Not necessarily. Two major schools of Tibetan Buddhism do not operate this way: the largest, Gelugpa and as well as Sakya.
You are on thin ice here as both Gelug and Sakya recognize and train tulkus. Neither are completely devoid of tulkus although the relationship with the recognition can be different. You in fact note this wrt Sakya sub-sects. Your example wrt the office of the Dalai Lama is strained at best. In fact Gelug tulkus can indeed be sought (other than the Dalai and Panchen lamas).
Most so called "Sakya" tulkus are Nyingma reincarnations trained in Sakya through circumstances of region. The Zimog tulkus of Nalendra are a notable exception to this. As I said most of the Sakya tulkus come from East Tibet, which is very removed from Central Tibet. Even here, Sakya in Derge belongs to Ngor, not Tshar, and Sakya monasteries in east Tibet were under the adminstration of Ngor. Of all four schools, Sakya has the least number of tulkus.
I certainly trust the Sakya lamas to be able to negotiate a repudiation of tulkus as an institution if they saw that the institution was not beneficial. BTW - I was startled when a Sakya lama said to me flat out that tulkus were nirmanakayas. There was absolutely no hedging of the issue on his part.
AFA Gelug is concerned — there may be an effort to find Tulkus, but the administration of Gelug is in the hands of educated geshes, not reincarnations, for the most part.
Wrt to both paragraphs, administration was not under discussion (at least not originally).
What are the purposes of tulkus? Well one of them *IS* to bring in money, esp. as a result of pilgrimage tours. However the primary purpose is to benefit beings in some way. This can be very open. Lama Lodro notes five basic purposes in his bardo teachings book (miraculous activities, meditation, scholarship, institution building [I'm pretty sure he has another term here but it's really institution building, and teaching - I'll have to double check this though). Even so these can be pretty broad categories and practically anything can be subsumed under these categories. Tulku Thondup goes into these activities and more in detail in Incarnation. The Red Book (history of the Nyingma, Dudjom Rinpoche) talks about the purposes of tulkus in several places.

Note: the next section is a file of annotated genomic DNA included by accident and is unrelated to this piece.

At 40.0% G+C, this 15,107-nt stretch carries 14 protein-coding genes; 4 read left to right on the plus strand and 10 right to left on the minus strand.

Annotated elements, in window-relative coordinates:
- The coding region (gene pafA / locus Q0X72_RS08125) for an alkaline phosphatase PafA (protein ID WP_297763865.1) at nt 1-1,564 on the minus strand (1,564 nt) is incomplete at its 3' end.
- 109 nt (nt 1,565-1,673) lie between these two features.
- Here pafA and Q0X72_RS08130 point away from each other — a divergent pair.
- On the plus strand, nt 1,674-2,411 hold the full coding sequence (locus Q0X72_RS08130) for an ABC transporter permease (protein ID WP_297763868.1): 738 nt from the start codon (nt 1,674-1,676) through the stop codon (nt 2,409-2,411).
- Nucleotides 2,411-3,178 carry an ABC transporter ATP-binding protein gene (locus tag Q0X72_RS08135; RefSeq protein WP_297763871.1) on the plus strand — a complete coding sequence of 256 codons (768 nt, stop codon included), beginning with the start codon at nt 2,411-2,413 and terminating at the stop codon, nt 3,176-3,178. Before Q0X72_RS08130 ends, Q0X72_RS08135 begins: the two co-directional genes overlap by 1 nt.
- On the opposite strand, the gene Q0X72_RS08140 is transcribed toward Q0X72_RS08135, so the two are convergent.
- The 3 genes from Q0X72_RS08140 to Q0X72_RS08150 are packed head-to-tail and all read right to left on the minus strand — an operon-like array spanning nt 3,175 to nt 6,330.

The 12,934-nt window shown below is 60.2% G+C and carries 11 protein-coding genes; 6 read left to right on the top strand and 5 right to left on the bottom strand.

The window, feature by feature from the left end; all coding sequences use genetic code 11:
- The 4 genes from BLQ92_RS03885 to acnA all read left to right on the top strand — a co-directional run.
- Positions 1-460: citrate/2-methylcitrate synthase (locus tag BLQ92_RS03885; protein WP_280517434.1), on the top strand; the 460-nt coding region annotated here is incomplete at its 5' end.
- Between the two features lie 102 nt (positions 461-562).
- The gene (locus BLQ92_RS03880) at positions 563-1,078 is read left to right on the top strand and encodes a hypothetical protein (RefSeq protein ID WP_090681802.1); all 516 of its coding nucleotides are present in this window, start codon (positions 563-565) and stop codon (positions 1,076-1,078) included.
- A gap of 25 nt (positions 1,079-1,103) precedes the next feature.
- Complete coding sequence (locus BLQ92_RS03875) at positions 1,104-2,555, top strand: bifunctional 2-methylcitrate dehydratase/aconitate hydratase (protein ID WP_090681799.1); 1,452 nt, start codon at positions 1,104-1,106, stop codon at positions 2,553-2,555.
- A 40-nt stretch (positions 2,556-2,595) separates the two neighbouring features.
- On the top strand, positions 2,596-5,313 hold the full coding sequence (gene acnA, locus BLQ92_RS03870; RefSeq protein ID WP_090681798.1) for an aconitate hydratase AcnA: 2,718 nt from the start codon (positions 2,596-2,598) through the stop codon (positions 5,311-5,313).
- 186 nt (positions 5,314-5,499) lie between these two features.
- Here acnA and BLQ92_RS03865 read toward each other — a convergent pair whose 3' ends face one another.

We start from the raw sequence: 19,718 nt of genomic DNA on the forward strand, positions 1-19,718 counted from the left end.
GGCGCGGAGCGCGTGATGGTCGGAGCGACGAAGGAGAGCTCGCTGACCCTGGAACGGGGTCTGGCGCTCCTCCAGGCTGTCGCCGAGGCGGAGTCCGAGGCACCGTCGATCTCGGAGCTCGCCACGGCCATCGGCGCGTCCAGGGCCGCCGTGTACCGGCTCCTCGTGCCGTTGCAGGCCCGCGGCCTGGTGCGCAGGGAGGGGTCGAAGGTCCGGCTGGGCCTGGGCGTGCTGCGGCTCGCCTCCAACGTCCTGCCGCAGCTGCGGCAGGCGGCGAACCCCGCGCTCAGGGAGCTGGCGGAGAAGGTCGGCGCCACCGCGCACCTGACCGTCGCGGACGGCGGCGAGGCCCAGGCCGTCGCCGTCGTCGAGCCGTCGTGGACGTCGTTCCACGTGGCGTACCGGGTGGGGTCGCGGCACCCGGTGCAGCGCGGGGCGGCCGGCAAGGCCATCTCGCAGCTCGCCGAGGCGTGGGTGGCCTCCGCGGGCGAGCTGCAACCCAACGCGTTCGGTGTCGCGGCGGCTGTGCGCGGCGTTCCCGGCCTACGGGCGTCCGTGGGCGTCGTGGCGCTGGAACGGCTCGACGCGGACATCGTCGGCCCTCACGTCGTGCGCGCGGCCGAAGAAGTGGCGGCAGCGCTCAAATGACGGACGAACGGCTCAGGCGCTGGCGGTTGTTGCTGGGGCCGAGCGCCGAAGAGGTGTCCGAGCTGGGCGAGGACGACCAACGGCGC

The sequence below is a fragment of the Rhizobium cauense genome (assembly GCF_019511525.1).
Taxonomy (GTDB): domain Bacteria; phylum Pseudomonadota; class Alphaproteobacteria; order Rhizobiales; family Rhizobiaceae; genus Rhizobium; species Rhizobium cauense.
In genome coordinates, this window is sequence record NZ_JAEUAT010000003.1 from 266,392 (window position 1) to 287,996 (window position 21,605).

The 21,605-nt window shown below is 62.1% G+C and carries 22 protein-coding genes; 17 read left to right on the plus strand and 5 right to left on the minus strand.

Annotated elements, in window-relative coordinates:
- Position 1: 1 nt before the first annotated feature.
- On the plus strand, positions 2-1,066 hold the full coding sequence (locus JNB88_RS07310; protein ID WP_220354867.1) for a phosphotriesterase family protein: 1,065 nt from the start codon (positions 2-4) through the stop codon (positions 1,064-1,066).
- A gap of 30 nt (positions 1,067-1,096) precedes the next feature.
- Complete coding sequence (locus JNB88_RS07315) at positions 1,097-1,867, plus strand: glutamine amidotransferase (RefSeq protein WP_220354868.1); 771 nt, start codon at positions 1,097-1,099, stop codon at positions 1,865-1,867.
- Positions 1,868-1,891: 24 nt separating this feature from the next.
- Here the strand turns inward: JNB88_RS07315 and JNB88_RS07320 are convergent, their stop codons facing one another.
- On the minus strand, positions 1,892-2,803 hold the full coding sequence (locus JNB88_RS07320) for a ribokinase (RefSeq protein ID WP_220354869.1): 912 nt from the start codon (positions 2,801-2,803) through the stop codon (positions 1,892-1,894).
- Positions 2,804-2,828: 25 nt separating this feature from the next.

The basic job of a tulku is to benefit beings. Very open-ended with few detailed position responsibilities (at least in some cases, officially - high reincarnations are definitely restricted and constrained from birth in many cases). We can say that the purpose of recognized reincarnations is to do something extraordinary and this is the primary hope and promise of the institution. The institution is a means of injecting charismatic activity into Tibetan Buddhism (one avenue for that and now the primary one since mahasiddhas generally don't exist much anymore and are not showing themselves openly). The institution can also be seen as a secondary means of lineage transmission, apparently wrt terma transmission (the story of Apong Terton's Red Tara beig transmitted to HHST fits this). In the west most tulkus were clearly expected to become teachers and this had mixed results.
_________________Kirt's Tibetan Translation Notes
"Only you can make your mind beautiful."
HH Chetsang Rinpoche